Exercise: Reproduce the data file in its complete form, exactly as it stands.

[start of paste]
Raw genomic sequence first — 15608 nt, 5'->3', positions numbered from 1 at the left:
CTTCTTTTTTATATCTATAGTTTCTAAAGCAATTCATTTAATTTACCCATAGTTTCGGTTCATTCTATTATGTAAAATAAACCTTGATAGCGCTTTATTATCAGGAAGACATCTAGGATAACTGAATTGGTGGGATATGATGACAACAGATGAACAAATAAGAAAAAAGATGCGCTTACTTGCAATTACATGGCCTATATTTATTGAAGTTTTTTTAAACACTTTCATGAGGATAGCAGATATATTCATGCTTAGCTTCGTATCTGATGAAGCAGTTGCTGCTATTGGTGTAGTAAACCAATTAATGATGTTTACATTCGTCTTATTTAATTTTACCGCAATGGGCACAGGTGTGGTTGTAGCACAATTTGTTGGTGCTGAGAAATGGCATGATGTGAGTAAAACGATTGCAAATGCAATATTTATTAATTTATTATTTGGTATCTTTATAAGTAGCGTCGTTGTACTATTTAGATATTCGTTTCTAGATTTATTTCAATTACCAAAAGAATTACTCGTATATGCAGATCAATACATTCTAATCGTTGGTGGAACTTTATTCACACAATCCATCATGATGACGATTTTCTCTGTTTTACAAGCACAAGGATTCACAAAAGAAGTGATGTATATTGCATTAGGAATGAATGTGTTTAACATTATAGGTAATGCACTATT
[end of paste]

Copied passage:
Raw genomic sequence first — 15608 nt, 5'->3', positions numbered from 1 at the left:
CTTCTTTTTTATATCTATAGTTTCTAAAGCAATTCATTTAATTTACCCATAGTTTCGGTTCATTCTATTATGTAAAATAAACCTTGATAGCGCTTTATTATCAGGAAGACATCTAGGATAACTGAATTGGTGGGATATGATGACAACAGATGAACAAATAAGAAAAAAGATGCGCTTACTTGCAATTACATGGCCTATATTTATTGAAGTTTTTTTAAACACTTTCATGAGGATAGCAGATATATTCATGCTTAGCTTCGTATCTGATGAAGCAGTTGCTGCTATTGGTGTAGTAAACCAATTAATGATGTTTACATTCGTCTTATTTAATTTTACCGCAATGGGCACAGGTGTGGTTGTAGCACAATTTGTTGGTGCTGAGAAATGGCATGATGTGAGTAAAACGATTGCAAATGCAATATTTATTAATTTATTATTTGGTATCTTTATAAGTAGCGTCGTTGTACTATTTAGATATTCGTTTCTAGATTTATTTCAATTACCAAAAGAATTACTCGTATATGCAGATCAATACATTCTAATCGTTGGTGGAACTTTATTCACACAATCCATCATGATGACGATTTTCTCTGTTTTACAAGCACAAGGATTCACAAAAGAAGTGATGTATATTGCATTAGGAATGAATGTGTTTAACATTATAGGTAATGCACTATT